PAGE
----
Sold exclusively at Saks, it has an unusual quality for a tuberose. It has that buttery, rubbery quality many of them do, but something else too. This might be the vetiver at its base. It might be all kinds of things. What it smells like is somewhat smoky. Almairac delivers this unexpected trick in a few other places. The incense singe of Gucci Pour Homme comes most readily to mind. Along with vetiver and tuberose, the notes include vanilla, jasmine and gardenia. Pretty simple. The effect is deceptively simple, too. What I like about Saks is how quietly strange it is. It reminds me of Fracas with an ever so slight gourmand edge to it. I think that's what makes it for me. It's as if someone figured out a way to grill Tuberose and serve it up as an appetizing dish, making tuberose seem as edible as artichoke or coconut. Coconut is a good analogy, as many people swear there's some in Saks. They find Saks somewhat tropical. I guess I really don't. Then again, it makes perfect sense to me that the man behind Saks and Rush is the man behind Fire Island, because all do interesting things with tuberose and/or gardenia. Like many tuberose fragrances, Saks last well, but it doesn't seem as "take no prisoners" as some can, and I'm someone who likes the assaultive quality of Michael by Michael Kors. Whether or not you find its qualities worth the price tag is another question, and always or often an issue with the Bond line.

Friday, August 14, 2009

Lalique Flora Bella

Lalique Flora Bella is a beautifully big puffy tropical floral created by Bertrand Duchaufour and launched in 2005.

Recently I’ve become intolerant of florals injected with pink pepper and while Flora Bella lists pink pepper among the notes it’s not overdone. Flora Bella is rather difficult to describe from it’s notes – I smell freesia and frangipani the most prominently at first with a softly spicy carnation way in the background. It’s a sweet tropical fragrance but much less narrow minded than other tropical scents such as Monyette Paris, Kai, Ormonde Jayne Frangipani, Chantecaille Frangipane and the like. Flora Bella, while tropical, is still very much a sophisticated proper perfume without the casual beachy vibe. I’ve worn Flora Bella a few times over the past 2 weeks and I’ve come to regard it as a perfume very nearly in a class by itself. I can’t think of any other fragrances which I’d classify as sweet, tropical yet complex and interesting.

After Floral Bella dries down it morphs into a milky-vanillic-floral which is nearly edible. I think of rice pudding with a string of orchids decorating the dish. At this stage, the floral note moves closer to a sweet violet rather than frangipani or freesia – so from a distance it smells like a milky violet scent. It’s really rather sexy and delectable.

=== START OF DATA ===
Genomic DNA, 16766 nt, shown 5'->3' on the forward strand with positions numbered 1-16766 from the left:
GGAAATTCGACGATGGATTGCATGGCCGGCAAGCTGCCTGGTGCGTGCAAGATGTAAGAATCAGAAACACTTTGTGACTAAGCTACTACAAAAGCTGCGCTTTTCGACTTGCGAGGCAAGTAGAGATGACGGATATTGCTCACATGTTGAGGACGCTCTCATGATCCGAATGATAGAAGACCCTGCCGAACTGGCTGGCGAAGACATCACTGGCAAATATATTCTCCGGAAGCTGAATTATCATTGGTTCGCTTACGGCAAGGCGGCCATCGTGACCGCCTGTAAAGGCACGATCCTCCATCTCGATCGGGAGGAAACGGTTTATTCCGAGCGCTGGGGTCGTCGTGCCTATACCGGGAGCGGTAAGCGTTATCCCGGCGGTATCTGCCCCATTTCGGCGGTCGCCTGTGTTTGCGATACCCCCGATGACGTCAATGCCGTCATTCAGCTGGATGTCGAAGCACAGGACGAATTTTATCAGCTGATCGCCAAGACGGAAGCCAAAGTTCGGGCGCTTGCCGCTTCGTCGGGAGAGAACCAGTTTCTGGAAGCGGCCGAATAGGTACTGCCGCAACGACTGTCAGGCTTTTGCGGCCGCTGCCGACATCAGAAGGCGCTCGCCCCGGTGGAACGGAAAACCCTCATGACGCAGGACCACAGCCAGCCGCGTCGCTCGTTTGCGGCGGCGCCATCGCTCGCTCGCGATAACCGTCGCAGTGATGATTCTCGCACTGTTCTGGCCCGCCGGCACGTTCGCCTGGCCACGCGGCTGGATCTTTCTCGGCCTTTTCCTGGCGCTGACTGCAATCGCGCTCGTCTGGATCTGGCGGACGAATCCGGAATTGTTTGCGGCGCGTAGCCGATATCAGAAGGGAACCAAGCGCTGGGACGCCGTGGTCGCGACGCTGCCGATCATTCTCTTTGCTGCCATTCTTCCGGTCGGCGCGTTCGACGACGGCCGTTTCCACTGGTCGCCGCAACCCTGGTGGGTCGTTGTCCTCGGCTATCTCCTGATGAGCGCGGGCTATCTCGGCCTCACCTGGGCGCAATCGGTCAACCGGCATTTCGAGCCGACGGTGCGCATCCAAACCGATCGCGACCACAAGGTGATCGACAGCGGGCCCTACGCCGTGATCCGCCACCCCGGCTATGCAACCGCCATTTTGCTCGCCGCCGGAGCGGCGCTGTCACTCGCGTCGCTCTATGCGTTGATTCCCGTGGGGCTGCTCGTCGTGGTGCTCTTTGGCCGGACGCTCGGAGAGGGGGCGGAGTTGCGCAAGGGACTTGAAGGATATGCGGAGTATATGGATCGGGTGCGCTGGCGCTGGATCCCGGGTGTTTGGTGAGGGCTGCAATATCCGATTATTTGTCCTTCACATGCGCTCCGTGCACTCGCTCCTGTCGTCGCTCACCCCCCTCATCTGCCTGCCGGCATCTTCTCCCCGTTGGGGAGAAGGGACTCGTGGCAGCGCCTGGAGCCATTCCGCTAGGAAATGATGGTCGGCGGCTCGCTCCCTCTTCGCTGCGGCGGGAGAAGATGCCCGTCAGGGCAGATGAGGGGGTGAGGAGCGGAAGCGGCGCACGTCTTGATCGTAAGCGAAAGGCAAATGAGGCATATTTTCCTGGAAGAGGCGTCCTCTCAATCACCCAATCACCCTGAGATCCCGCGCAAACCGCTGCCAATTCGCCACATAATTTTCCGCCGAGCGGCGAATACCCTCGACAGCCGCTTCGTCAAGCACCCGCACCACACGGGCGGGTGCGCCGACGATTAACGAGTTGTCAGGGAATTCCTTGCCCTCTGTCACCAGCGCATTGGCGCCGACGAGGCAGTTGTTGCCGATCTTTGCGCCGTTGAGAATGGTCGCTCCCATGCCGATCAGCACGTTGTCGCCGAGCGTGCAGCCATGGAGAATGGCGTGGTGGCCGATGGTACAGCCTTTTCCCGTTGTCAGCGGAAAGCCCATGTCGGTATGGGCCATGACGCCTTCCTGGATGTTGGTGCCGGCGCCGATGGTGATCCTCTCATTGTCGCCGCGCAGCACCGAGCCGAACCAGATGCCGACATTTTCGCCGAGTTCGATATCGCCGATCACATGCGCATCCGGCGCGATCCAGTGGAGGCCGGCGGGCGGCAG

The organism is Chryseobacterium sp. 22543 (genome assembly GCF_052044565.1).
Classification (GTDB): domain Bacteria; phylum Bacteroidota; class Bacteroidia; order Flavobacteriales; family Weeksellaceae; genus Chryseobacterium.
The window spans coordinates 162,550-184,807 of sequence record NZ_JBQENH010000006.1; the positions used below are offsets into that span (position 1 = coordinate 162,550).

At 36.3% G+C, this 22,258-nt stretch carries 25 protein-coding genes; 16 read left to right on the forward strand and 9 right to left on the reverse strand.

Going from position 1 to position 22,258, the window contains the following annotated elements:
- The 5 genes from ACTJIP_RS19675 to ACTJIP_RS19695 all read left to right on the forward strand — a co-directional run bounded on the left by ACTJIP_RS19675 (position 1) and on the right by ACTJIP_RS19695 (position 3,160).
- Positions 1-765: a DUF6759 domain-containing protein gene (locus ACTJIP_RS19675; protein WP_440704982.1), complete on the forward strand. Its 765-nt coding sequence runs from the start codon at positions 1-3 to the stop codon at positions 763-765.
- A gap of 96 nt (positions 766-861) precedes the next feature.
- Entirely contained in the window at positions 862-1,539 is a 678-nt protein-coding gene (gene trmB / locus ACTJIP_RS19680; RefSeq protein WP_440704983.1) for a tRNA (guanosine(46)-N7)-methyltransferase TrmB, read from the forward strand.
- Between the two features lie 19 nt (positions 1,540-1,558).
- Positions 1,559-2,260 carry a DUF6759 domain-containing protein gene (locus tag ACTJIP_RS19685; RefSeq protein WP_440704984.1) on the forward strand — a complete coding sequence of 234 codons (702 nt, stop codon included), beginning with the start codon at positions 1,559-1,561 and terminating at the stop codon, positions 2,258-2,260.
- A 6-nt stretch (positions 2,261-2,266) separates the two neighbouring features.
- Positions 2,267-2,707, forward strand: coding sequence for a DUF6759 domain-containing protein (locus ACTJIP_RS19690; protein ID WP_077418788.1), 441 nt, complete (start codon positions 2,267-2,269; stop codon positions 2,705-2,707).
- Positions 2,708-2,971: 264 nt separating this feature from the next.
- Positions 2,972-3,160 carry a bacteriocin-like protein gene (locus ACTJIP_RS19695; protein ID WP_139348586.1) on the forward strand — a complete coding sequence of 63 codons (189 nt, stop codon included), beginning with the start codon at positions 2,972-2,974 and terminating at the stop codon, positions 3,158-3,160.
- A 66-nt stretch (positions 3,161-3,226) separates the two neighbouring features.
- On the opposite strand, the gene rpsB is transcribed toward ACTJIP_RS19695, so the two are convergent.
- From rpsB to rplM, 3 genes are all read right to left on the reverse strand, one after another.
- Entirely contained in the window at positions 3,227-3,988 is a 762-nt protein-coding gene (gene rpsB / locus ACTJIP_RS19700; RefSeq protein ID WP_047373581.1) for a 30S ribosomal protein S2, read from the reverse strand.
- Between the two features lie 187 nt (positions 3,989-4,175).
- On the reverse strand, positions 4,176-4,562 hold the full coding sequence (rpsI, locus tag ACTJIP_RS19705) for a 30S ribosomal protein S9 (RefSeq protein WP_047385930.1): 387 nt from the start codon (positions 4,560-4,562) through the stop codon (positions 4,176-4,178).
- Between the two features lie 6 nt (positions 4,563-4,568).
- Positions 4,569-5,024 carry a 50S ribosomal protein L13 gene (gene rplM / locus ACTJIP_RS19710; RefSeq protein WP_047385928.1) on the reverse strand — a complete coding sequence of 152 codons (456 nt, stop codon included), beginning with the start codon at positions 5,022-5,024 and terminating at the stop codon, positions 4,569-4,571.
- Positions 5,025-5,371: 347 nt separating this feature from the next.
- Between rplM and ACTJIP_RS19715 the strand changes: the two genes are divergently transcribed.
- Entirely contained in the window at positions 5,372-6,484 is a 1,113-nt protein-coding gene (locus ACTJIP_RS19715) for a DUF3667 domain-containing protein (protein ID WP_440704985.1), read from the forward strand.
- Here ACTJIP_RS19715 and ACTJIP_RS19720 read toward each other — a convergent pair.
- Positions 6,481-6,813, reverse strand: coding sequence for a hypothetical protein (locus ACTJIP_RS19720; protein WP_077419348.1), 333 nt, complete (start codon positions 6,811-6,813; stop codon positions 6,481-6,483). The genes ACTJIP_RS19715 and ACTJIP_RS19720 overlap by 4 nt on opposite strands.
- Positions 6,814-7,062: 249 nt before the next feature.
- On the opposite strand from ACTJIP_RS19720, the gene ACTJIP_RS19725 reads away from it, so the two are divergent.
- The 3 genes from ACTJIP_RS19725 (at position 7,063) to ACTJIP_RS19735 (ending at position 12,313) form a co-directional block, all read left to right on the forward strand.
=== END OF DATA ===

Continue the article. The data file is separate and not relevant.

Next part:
Flora Bella also has the one-two punch which is so necessary in a good perfume: it projects and lasts for a very long time. You can easily wear 2 sprays of Floral Bella and have it last all day. And while it projects, it does so in a polite manner, it’s not overpowering, yet it’s there.

I bought Lalique Flora Bella for a song from Rei Rien. I’m so happy I did – it was a steal and I’ve come to think of it as a hidden gem.

Notes: mandarin, bergamot, rose, violet, pink pepper, frangipani, freesia, cassia flower, mimosa, tuberose, carnation, orchid, tiara flower, white musk, vanilla, spices and amber.

Third Man by Caron

It shocks me sometimes how many fragrances I love but haven't gotten around to reviewing. Maybe I wear and love them so much that I just imagine I have. The fact that I rarely review masculines, on the other hand, isn't so shocking. Can anyone blame me, with so few worth talking about? Certainly the department store is a wasteland of mediocrity, though the wasteland has less terrain than it once did. Lately I've noticed an alarming reduction of stock at the counters--empty shelves, things shifting around, more dead space between the bottles. The most exciting thing I smelled in the last several weeks was Givenchy Play Intense, and that was essentially a redux of Rochas Man. Slim pickings, for sure.

Warning: I strongly advise against smelling Caron's Third Man alongside or anywhere near nine out of ten so-called masculines. All kinds of trippy mental-emotional adjustments might ensue. Third Man is really just too lovely for this world, according to many. It does have some weird, spectral quality to it, part floral, part piquant, but its uniqueness among masculines hardly makes it a feminine, however often you'll be told otherwise. Trust me: women know the difference. The comments I receive from the ladies have always been strictly of scientific interest to me, but I can tell you that I have never worn Third Man or even opened the bottle in the presence of a woman without being made aware of the stuff's aphrodisiac properties and the implications of my gender.